Patient Says Yale Doctors Removed Wrong Rib

Patient Says Yale Doctors Removed Wrong Rib

Sixty-year-old Deborah Craven has filed a lawsuit against Yale New Haven Hospital for removing part of the wrong rib and then attempting a cover up.

Craven says that doctors made the mistake during surgery, and then covered up the mistake. The surgery was supposed to remove a precancerous lesion from her eighth rib, but doctors removed part of the seventh rib instead, writes Elizabeth Cohen for CBS.

Hospital bed Yale Doctors

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Patient files complaint against Yale New Haven Hospital

A complaint has been filed in Connecticut Superior Court related to the surgery last year. Craven has since undergone a second operation to remove the lesion.

“We recognized that an error was made, we informed and apologized to the patient, and we immediately reported it to the Connecticut Department of Health,” according to the statement Yale issued last week.

However lawyers for Craven say that an apology was never received and one of the surgeons attempted to cover up the mistake. The error was only uncovered after Craven told doctors she was in pain after surgery.

Surgeons attempted cover up of mistake

After performing an X-ray Dr. Anthony Kim, an assistant professor of surgery at Yale, told Craven and her husband that surgeons had removed the wrong rib, said Joel Faxon, Craven’s lawyer.

However shortly afterwards the couple were told something completely different by surgeon Dr. Ricardo Quarrie. He reportedly told the couple that surgeons “had not removed enough rib during the surgery and, for that reason, she would need to undergo another surgery.”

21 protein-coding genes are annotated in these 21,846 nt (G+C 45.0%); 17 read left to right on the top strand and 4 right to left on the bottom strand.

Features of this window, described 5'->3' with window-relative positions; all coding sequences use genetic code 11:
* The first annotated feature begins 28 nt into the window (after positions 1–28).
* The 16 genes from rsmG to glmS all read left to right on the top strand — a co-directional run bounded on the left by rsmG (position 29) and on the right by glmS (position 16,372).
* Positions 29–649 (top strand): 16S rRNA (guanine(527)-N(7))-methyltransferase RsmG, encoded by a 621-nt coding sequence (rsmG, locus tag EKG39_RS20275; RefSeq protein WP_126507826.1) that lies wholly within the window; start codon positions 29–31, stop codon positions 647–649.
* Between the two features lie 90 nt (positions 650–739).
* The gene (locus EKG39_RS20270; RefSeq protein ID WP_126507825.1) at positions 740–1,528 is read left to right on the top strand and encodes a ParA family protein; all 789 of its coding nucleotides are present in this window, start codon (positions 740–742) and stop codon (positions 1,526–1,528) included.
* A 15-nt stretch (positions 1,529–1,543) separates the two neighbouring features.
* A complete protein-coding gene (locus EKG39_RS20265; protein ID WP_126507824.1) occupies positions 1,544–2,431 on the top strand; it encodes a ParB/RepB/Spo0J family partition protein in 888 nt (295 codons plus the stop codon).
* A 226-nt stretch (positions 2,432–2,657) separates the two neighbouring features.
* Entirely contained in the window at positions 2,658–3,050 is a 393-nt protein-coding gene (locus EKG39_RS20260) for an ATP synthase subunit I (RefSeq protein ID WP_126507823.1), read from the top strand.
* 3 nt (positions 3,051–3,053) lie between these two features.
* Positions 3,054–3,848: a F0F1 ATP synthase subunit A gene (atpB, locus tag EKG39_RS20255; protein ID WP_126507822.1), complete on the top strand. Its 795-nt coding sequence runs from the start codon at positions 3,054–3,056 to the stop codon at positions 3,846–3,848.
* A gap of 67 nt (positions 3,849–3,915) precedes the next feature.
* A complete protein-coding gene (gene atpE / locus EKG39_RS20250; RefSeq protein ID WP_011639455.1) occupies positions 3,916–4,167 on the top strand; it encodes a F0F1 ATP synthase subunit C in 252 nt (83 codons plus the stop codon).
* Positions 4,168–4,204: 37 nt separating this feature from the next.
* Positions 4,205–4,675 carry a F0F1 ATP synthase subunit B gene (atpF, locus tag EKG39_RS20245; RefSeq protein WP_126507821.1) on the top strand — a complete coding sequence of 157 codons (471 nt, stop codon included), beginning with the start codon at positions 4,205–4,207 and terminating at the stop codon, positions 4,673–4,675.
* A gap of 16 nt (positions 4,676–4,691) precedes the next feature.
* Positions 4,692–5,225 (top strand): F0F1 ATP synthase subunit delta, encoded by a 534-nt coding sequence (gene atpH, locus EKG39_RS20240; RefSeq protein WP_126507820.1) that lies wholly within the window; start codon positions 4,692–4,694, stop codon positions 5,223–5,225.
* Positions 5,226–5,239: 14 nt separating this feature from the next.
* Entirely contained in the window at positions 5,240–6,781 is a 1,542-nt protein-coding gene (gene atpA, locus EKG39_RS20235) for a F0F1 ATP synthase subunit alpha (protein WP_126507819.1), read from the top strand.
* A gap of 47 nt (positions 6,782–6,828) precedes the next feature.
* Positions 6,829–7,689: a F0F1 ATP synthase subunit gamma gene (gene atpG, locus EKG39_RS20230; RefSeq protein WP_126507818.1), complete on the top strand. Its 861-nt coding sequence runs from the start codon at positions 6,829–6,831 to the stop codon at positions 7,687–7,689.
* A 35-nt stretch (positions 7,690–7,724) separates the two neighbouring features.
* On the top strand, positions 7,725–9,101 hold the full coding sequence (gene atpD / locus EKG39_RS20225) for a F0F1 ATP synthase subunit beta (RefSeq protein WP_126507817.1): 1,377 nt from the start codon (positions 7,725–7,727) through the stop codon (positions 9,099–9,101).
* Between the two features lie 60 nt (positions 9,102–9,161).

“Making the patient undergo another surgery the same day, without owning up to the real medical reason for the repeat surgery is just plain deceitful,” Faxon wrote in a press release. Quarrie is described as a “resident/fellow” at Yale.

Despite the fact that the cravens requested that Quarrie not be involved in the second operation, medical records reveal that he was. Quarrie refused to comment when contacted via email.

Yale maintains mistake was acknowledged

Yale released a statement in which it claimed that the hospital is “committed to providing the safest and highest quality of care possible. However, even in the best organizations medical errors may occur. When they do, our goal is to acknowledge them, learn from them, and ensure that we minimize any chance that they ever occur again.”

According to the complaint the rib had been marked with metal coils and dye before the surgery. Surgeons should therefore have been aware which one they were to operate on.

The mistake should have been apparent immediately after the operation as those metal coils had not been removed. The complaint also accuses the surgeons of failing to perform an X-ray after the procedure to check that the process had been completed.

Craven is seeking up to $15,000 in damages for the mistake and the cover up. The fact that an honest mistake was made would surely not be a huge issue had the doctors not allegedly attempted to cover up their failures.

“Absent the lying my client never would have instituted a lawsuit. As the old adage goes the cover up is worse than the crime,” Joel Faxon said.

A spokesman for Yale-New Haven Hospital said that “even in the best organizations medical errors occur.”

It will be up to a judge to decide  if Craven will receive damages from the hospital.

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